The investigation, by a powerful committee of MPs, concluded two weeks ago – but Downing Street has refused to published it before the general election.
In the Commons, Dominic Grieve attacked the government’s failure to commit to publication on Monday – before parliament is shut down at the close of Tuesday for the 12 December election.
“We thus have a committee of parliament waiting to lay a report before this house which comments directly on what has been seen as a perceived threat to our democratic processes,” the now-independent MP warned.
“Parliament and the public ought to have, and must have, access to this report in light of the forthcoming election and it’s really unacceptable for the prime minister to sit on it and deny them that information.”
Labour’s Barry Sheerman added to the criticism of the government, asking: “Are they trying to hide something here?”
But Downing Street later confirmed the report would stay under wraps, arguing it takes about six weeks for such an intelligence report to be cleared.
Before he became prime minister, both Mr Johnson, and his predecessor Theresa May, declined to say if Russia had interfered in Brexit, arguing there was no evidence yet.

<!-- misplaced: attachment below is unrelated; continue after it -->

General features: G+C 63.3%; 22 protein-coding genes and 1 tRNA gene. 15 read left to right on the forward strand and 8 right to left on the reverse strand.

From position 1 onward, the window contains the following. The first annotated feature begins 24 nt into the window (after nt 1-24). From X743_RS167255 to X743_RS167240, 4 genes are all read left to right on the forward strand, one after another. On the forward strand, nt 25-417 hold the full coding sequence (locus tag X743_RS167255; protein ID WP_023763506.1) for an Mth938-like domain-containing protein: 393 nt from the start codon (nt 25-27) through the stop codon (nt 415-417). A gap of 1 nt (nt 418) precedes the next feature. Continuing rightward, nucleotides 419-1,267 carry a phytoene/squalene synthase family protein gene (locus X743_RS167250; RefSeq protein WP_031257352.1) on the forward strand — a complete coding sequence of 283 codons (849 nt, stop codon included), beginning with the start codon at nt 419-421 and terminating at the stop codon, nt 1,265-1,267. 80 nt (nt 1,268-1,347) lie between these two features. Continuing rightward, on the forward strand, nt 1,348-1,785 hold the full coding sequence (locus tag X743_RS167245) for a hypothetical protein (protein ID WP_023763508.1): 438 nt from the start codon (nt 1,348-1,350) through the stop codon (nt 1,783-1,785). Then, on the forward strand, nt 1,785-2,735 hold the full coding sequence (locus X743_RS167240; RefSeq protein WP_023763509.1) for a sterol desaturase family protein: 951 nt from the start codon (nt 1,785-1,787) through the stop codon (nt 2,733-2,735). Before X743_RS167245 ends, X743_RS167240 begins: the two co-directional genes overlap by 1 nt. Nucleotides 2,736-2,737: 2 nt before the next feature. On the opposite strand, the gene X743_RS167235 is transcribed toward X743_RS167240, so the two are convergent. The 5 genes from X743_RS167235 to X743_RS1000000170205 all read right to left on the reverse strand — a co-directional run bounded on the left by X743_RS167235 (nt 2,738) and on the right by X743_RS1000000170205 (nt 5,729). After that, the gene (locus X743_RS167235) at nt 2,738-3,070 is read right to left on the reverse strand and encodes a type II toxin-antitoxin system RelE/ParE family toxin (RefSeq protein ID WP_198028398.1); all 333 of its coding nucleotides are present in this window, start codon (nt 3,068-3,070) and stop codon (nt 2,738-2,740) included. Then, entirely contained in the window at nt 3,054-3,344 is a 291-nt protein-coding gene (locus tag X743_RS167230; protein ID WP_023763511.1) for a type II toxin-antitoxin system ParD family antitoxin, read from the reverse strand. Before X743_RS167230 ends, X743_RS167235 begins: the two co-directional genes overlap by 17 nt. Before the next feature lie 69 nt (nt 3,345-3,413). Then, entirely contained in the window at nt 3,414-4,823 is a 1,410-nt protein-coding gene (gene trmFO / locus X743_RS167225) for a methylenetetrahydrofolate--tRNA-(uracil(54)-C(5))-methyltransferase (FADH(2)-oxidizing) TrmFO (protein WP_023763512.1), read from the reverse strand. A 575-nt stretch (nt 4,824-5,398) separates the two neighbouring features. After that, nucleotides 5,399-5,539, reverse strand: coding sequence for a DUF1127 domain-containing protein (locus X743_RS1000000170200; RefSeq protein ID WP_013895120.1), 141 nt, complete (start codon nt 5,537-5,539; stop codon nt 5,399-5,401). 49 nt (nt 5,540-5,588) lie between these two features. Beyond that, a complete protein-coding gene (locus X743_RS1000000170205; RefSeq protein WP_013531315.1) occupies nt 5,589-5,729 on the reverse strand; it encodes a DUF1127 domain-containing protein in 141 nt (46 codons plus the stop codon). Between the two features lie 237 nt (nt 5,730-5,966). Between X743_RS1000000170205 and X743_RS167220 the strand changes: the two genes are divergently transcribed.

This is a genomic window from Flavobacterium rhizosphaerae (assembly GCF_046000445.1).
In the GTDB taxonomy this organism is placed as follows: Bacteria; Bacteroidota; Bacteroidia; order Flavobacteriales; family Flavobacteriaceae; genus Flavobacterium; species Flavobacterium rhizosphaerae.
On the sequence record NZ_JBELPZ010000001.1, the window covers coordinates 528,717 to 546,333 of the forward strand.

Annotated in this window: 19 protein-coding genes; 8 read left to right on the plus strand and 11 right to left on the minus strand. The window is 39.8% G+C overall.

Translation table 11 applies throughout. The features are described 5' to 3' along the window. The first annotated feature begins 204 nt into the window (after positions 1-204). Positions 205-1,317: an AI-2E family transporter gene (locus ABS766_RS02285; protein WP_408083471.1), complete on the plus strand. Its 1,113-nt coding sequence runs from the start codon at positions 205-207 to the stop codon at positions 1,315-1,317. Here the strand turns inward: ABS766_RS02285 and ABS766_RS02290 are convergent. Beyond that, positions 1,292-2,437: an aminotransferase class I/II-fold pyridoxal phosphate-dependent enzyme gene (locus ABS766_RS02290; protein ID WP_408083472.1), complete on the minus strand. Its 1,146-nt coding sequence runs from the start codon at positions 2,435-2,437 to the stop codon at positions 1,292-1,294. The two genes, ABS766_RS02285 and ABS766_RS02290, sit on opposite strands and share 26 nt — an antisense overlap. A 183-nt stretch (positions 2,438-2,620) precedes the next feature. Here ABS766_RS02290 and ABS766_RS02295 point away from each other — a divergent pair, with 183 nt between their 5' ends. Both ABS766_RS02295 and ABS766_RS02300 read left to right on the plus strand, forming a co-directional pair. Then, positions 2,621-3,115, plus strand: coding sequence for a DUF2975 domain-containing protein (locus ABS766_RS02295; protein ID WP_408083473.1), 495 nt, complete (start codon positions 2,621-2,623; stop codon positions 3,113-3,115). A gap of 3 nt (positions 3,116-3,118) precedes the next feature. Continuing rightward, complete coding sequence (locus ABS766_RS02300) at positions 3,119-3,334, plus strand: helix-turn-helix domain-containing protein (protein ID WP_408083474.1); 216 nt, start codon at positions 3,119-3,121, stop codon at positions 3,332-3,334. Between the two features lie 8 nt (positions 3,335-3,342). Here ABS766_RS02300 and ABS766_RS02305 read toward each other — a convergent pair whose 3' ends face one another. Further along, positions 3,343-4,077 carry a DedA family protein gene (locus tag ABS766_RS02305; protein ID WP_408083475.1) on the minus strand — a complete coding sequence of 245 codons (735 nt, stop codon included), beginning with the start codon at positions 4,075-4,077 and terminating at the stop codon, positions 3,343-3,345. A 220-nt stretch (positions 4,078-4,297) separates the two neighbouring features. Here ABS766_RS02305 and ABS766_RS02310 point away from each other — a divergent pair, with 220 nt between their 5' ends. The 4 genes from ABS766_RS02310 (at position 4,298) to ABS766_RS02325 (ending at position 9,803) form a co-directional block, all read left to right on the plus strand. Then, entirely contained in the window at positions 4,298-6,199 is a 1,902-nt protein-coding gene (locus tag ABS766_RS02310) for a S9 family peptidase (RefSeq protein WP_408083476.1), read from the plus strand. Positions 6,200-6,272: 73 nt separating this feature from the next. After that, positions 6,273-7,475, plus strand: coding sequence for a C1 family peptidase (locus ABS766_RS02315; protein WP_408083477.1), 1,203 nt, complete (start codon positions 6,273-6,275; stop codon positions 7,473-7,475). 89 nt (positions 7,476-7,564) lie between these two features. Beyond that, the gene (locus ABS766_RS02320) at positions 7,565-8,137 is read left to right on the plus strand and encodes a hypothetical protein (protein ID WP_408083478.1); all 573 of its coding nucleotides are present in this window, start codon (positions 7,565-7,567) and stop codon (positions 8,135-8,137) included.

But Ms May acknowledged Russian interference in elections “in a number of countries in Europe” and the head of the Commons media committee, Damian Collins, said it was “a big and serious problem”.
The Commons intelligence and security committee then launched its probe, with the power to take evidence, in private, from the intelligence agencies.
Mr Grieve told the Commons the report had been sent to the prime minister on 17 October, the Cabinet Office having already concluded there was no classified information to prevent its release.
“That confirmation should have been received by today, to thus enable publication before the house is dissolved, but I regret to say that it has not,” he protested.
The uncertainty follows repeated criticism of Ms May’s government for failing to properly investigate “foreign influence and voter manipulation” in the Brexit vote, as the media committee called it.
Downing Street fought off calls for a “Mueller-style” inquiry, on the scale of the US probe into alleged collusion with Russia by Donald Trump’s presidential campaign.
No 10 said a “number of processes” needed to be gone through to clear a report likely to contain sensitive information.
“This usually takes several weeks to complete. The committee is well informed of this process,” a spokesperson added.
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